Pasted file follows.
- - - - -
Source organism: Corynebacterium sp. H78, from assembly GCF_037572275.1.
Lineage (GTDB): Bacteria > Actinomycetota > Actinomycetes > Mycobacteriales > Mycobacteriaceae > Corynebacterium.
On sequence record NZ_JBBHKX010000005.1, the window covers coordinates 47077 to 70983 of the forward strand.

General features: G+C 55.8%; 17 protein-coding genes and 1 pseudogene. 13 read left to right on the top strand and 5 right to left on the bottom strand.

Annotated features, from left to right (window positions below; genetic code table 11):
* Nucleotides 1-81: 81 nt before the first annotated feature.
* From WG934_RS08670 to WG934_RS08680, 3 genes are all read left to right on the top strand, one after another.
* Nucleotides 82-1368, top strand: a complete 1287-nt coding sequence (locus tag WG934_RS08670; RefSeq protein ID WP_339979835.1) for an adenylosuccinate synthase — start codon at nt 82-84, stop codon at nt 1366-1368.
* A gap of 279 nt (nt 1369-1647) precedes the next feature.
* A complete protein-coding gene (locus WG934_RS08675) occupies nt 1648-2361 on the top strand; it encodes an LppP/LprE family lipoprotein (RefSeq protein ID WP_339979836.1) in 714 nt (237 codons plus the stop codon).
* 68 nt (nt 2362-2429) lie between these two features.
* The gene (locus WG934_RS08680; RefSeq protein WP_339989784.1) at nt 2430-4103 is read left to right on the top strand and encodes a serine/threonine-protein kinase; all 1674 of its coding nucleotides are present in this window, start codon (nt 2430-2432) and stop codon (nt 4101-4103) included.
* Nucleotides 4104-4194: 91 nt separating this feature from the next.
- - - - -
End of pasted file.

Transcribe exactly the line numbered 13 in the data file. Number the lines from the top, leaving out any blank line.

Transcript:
* Nucleotides 4104-4194: 91 nt separating this feature from the next.